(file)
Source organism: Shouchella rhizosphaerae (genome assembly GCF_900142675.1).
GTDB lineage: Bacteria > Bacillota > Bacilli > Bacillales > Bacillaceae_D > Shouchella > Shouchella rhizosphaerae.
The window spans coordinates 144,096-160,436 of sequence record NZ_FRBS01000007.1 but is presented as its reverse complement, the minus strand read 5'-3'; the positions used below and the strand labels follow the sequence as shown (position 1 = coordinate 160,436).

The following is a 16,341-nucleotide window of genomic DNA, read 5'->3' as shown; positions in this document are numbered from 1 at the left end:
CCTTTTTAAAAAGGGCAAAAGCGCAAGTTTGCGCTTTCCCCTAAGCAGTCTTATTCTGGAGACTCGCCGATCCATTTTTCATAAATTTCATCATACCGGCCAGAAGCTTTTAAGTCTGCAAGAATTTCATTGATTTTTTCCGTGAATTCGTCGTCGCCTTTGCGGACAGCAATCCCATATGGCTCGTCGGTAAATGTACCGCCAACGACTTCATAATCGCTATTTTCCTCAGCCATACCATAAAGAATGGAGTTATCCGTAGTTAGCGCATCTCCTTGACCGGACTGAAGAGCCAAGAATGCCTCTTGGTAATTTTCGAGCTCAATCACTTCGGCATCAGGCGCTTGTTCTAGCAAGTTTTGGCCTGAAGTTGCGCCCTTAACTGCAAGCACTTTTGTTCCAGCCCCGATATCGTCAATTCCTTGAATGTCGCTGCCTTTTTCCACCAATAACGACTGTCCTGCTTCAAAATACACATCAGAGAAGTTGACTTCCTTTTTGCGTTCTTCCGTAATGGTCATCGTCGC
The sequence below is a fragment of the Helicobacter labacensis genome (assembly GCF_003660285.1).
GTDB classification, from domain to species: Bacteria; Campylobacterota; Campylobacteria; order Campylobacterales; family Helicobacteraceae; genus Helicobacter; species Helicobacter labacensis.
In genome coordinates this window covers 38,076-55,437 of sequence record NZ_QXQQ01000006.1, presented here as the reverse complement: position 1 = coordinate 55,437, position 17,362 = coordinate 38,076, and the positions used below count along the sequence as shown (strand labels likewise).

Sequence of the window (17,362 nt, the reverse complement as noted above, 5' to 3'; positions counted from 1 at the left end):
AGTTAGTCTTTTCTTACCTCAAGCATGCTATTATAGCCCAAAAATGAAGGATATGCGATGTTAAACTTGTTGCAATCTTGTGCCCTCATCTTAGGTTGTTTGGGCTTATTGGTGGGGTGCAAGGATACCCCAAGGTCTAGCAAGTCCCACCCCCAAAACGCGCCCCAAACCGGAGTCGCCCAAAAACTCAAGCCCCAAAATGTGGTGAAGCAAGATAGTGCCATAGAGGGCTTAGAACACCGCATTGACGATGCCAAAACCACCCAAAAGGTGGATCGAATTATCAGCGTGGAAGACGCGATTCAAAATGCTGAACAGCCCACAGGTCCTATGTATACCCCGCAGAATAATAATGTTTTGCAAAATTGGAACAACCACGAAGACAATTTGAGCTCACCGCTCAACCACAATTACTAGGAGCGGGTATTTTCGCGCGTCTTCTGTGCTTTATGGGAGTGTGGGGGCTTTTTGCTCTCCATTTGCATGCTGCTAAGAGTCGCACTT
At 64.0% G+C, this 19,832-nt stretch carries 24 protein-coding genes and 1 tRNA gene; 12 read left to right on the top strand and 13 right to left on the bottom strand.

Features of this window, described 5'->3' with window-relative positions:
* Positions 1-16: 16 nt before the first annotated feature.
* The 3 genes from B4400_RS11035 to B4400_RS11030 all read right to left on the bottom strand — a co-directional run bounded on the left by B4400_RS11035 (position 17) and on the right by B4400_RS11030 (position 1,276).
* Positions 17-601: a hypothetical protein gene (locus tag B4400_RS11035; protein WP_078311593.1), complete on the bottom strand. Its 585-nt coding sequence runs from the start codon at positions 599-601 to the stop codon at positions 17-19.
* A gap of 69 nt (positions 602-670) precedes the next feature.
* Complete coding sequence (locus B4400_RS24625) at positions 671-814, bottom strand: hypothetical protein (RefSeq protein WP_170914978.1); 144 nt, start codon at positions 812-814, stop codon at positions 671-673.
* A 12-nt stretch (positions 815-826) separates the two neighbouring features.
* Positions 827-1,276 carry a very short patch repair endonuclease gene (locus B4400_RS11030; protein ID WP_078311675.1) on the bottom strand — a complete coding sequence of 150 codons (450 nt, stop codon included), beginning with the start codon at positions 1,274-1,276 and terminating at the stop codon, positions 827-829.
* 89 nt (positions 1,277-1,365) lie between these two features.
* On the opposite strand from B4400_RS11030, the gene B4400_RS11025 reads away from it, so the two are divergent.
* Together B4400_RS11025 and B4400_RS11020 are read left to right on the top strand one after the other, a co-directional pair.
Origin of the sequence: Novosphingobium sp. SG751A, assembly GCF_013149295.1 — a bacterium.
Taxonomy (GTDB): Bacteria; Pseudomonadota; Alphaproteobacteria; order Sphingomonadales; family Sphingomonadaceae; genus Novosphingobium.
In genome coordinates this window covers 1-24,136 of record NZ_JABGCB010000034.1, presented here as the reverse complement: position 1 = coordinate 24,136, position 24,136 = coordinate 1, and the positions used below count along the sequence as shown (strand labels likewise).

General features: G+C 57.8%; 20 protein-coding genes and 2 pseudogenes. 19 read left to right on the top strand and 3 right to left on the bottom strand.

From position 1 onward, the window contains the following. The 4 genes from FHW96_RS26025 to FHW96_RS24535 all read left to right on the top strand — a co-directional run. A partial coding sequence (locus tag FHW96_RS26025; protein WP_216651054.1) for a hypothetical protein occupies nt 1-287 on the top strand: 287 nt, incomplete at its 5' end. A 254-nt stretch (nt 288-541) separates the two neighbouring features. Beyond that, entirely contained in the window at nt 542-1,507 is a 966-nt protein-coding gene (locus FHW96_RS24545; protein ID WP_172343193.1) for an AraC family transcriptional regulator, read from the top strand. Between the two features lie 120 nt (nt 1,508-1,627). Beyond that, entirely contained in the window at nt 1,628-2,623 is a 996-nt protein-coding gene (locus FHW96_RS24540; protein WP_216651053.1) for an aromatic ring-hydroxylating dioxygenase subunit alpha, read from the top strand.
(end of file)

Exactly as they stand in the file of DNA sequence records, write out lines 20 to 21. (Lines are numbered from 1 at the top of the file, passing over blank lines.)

* 89 nt (positions 1,277-1,365) lie between these two features.
* On the opposite strand from B4400_RS11030, the gene B4400_RS11025 reads away from it, so the two are divergent.